Title: Interview with Pedro Bautista Rojas of CIPO-RFM
Subtitle: Cipo-RFM activist Pedro Bautista-Rojas explains the history of the indigenous struggle in Oaxaca and also the implications of the forest dispute for both the people of San Isidro Aloapam and their children.
Author: Indymedia
Date: December 4th, 2008
Source: Retrieved on June 30 2024 from https://www.indymedia.org.uk/en/2008/04/396318.html
Notes: Translated by Bea Lopez.
Pedro Bautista Rojas of CIPO-RFM.
He explains the consequences of deforestation for the village of San Isidro.
For its people...
...and their children.

Q.- What’s your name and position?

A.- My name’s Pedro Bautista Rojas, member of the organising committee of the Popular Indigenous Council of Oaxaca.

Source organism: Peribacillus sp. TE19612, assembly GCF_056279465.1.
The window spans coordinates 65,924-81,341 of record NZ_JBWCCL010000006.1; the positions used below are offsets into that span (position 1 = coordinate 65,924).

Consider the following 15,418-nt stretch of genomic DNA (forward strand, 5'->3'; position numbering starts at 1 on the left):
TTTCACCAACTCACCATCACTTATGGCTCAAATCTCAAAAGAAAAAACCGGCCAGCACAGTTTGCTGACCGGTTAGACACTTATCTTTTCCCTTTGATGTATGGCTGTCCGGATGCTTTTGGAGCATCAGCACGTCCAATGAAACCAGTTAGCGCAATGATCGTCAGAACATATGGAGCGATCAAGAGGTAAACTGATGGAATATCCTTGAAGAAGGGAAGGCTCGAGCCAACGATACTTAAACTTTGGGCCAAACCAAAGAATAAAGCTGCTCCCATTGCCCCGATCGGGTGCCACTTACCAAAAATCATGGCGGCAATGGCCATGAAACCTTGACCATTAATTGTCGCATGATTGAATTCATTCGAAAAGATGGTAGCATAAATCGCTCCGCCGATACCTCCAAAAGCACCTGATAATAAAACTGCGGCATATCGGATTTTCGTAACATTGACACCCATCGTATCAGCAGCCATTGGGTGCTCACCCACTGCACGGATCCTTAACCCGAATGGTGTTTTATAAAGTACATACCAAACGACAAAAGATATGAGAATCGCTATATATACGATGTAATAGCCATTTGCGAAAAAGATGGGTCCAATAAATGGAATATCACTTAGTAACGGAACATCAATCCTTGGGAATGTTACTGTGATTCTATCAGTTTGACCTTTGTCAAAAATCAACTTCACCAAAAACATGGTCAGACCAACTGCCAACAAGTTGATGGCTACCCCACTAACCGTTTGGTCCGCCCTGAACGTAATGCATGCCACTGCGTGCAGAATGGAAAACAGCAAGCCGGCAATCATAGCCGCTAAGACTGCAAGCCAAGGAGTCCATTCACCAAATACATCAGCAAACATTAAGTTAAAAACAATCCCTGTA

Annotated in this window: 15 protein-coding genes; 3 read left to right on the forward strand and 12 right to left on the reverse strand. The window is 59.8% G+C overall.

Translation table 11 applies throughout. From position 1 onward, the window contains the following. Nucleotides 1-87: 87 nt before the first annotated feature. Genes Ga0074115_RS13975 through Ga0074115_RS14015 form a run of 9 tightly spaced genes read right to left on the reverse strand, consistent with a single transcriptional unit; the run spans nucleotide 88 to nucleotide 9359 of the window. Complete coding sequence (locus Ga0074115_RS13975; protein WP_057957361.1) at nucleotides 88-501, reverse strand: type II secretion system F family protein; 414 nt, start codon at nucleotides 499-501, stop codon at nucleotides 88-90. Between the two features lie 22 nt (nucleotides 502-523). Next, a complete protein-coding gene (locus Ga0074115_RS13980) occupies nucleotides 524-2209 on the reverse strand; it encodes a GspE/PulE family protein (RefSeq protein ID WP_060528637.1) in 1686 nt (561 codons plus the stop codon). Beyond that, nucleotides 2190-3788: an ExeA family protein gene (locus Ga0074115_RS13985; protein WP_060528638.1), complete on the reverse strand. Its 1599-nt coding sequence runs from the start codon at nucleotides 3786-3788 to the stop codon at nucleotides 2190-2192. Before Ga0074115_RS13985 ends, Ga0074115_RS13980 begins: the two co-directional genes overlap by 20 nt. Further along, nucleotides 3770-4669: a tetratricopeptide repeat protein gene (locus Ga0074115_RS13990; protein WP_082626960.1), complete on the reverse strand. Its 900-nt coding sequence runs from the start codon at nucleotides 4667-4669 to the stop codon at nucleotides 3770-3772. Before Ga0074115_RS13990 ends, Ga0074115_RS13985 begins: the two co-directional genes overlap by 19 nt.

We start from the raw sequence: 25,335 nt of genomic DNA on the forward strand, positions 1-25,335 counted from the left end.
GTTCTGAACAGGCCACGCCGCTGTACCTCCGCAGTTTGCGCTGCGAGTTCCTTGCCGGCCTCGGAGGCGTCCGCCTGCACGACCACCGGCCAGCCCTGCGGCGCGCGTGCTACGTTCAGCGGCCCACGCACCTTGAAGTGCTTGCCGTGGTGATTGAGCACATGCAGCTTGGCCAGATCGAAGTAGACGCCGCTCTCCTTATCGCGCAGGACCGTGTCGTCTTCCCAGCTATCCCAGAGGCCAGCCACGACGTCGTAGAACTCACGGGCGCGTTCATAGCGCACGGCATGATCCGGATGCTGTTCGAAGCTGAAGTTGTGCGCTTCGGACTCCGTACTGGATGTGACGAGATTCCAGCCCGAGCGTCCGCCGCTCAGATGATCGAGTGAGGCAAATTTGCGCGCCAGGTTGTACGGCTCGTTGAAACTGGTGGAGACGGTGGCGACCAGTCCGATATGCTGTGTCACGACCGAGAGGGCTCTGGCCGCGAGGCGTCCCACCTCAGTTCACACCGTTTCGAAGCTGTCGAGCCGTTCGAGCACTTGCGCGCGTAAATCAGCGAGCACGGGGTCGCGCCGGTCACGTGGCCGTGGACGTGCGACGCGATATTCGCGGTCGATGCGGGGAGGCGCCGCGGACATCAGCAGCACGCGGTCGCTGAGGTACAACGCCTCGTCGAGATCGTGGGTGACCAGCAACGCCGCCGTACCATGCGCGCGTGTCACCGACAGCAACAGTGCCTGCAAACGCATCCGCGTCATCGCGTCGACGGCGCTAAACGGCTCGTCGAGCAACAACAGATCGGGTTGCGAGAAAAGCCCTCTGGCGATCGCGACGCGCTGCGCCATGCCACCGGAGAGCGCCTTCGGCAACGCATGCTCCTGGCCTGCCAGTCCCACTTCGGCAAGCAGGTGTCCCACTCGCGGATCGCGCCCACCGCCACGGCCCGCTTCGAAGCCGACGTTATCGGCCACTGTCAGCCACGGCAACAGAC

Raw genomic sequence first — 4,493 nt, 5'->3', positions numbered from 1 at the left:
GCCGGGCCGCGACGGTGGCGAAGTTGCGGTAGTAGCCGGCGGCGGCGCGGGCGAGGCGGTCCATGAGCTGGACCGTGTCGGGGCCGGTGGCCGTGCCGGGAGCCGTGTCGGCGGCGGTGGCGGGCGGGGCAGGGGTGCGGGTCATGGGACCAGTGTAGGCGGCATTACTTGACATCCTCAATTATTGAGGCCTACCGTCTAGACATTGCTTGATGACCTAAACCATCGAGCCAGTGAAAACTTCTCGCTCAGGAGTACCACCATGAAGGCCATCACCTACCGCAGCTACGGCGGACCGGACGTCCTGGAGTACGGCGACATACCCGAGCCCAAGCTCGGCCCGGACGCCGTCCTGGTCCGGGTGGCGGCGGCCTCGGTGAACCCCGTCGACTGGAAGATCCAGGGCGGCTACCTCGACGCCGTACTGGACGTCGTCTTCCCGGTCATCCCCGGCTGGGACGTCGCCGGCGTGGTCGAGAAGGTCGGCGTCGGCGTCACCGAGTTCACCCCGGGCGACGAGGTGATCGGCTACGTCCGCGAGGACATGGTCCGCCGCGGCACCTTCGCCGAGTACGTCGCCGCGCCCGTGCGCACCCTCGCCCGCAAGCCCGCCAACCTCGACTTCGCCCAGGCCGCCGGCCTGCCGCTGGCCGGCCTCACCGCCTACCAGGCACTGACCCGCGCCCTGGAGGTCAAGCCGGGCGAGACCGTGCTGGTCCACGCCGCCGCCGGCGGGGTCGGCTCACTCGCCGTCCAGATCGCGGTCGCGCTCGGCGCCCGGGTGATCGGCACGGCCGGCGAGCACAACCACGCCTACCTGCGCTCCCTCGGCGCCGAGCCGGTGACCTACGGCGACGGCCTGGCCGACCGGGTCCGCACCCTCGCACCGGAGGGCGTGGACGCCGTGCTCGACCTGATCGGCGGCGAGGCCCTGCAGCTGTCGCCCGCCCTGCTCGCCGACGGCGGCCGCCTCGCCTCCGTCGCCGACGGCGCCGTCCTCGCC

Q.- First, what’s thehistory of this struggle and also the impact of the destruction of the forest in this community?

A.- Well before we united our communities into forming the Indigenous Popular Council, for more than 500 years our ancestors were already fighting for the protection of their natural resources and their territories. 515 years ago, our ancestors were already fighting for the conservation and protection of their natural resources and their territory. The arrival of the Spanish to our villages was difficult. It was the beginning of the injustice, the plundering of our natural resources, forests, mines, but also the injustice for our ancestors who became slaves of the Spanish. The injustice that started then, the imprisonment, the physical and psychological torture they suffered, has continued, only in a modern way .